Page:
Oh it was definitely a generalization. But she's already freaked out. Before trying it. I've got my spidey sense on this one.

My girl rode before I did so I didn't have to endure it. But I've seen enough buddies try to teach their girls ...

Going from 138 to 151 for a beginner ... that'll be tough.
 

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Weight ranges are (like many things) only a rule of thumb based on averages...
Take a sporty tall, a short chubby not so sporty, a small heavy-built marathon runner, and a lanky very tall girl, all 130lbs. Which ones will be rather able to handle the same board? Weight is only one of many variables.. do yourself a favor and get her a board she feels comfortable with :)
 

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Weight ranges are (like many things) only a rule of thumb based on averages...
Take a sporty tall, a short chubby not so sporty, a small heavy-built marathon runner, and a lanky very tall girl, all 130lbs.
Hi,

If the two (hypothetical) riders have the same foot size they will require exactly the same board size in any given model. Boards are designed based on weight and foot size. height is not considered at all in designing a snowboard.
 

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Hi,

If the two (hypothetical) riders have the same foot size they will require exactly the same board size in any given model. Boards are designed based on weight and foot size. height is not considered at all in designing a snowboard.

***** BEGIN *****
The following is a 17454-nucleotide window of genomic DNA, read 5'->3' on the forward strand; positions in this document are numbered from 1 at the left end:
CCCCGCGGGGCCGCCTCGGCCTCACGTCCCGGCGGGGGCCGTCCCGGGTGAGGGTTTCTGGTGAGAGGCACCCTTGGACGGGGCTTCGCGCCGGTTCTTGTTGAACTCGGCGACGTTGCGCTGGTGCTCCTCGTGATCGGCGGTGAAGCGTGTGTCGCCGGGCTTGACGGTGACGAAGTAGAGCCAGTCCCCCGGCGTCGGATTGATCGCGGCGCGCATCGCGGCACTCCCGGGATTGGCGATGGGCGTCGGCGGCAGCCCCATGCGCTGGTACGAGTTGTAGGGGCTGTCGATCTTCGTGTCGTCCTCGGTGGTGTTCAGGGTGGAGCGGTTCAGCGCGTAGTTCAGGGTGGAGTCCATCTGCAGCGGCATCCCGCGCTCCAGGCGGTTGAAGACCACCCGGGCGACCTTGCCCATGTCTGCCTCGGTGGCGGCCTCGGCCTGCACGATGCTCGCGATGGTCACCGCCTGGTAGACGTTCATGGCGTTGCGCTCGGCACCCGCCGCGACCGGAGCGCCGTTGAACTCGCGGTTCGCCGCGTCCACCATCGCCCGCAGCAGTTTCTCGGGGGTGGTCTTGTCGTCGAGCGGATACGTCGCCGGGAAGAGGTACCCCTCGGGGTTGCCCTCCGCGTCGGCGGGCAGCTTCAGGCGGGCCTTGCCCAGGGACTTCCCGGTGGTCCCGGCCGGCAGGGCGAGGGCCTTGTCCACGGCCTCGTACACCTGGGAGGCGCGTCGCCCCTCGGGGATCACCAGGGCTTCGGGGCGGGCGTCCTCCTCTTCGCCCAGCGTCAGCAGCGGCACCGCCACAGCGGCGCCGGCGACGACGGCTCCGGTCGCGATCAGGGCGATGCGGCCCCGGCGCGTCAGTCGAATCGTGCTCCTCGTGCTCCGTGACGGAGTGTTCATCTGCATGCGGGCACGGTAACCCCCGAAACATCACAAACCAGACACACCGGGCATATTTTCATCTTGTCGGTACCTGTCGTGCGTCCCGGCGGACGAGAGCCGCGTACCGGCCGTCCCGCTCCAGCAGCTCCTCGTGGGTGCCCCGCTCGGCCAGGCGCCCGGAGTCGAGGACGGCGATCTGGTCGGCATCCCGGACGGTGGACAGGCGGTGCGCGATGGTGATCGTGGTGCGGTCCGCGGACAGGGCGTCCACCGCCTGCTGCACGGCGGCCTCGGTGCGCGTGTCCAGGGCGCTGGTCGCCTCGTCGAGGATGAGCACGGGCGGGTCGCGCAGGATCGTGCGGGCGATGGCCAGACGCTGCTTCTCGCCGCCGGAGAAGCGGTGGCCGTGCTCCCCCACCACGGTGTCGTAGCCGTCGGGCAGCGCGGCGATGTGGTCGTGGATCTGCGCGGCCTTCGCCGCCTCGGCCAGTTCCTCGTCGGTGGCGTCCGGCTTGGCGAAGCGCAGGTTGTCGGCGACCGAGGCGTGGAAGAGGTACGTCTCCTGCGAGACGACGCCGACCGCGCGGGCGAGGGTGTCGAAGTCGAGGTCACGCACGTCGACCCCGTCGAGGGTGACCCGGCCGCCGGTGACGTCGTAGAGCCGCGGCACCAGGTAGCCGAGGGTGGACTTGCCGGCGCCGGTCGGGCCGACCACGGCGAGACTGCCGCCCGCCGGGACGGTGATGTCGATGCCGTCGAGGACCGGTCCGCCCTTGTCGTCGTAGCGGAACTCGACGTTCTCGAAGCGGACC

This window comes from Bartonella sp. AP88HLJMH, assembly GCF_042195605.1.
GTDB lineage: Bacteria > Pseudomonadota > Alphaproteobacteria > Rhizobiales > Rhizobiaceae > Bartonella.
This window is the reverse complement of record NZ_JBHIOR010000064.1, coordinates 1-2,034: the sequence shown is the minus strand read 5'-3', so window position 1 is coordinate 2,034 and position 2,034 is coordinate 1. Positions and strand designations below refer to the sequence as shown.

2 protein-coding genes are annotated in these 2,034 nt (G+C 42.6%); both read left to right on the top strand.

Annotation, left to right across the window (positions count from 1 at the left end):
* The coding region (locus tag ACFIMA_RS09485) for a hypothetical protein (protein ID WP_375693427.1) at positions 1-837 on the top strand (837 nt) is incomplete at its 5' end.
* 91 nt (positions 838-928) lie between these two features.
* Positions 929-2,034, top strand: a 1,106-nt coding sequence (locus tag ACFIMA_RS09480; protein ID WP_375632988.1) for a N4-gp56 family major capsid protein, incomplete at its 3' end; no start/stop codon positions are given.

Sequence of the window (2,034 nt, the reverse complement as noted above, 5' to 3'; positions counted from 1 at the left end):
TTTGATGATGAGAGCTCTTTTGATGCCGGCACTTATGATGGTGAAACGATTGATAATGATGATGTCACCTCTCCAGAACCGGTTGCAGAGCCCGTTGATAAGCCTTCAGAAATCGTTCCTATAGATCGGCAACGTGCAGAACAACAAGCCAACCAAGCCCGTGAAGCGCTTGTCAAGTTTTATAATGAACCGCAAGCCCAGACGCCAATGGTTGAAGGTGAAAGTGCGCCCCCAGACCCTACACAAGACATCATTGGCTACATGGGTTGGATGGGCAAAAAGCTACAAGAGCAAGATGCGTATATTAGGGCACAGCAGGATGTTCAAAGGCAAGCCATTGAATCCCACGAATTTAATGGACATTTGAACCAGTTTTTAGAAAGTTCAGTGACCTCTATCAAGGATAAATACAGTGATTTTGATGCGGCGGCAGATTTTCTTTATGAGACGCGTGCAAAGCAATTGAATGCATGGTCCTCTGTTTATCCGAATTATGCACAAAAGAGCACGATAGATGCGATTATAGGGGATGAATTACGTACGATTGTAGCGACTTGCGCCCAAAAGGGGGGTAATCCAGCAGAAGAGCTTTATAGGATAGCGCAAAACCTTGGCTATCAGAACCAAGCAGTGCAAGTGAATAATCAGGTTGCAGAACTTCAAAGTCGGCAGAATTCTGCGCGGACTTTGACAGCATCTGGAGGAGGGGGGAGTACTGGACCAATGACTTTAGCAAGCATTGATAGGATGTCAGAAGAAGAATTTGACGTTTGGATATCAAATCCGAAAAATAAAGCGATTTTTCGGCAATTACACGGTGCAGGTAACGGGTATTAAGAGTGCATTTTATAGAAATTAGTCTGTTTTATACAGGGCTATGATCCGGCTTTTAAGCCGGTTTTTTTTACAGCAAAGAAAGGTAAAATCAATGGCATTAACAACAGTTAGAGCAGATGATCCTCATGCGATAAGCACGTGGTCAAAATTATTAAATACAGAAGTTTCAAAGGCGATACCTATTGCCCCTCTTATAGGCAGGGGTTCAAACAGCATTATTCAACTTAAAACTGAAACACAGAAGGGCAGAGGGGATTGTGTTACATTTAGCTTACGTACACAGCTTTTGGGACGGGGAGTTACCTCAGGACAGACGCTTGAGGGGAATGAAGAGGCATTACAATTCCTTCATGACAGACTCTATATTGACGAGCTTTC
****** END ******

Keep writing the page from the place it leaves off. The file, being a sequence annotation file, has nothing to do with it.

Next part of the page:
I agree, but they will given the different types of people all react differently due to the way the same weight moves over a board... ;) As a shorter stockier person will have a lower centre of gravity, however, that is something that could never truly be tested and advised on as you are only 1 weight and height... Haha
 

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4 hypothetical riders...
Hah! I has misunderstood your meaning. The same is true however. Riders of the same weight and same shoe size will be best fit by the same board in any given model.

I wrote this over 20 years ago (gag) and it is equally relevant today:

Where your nose is, does not determine what size of snowboard you should ride!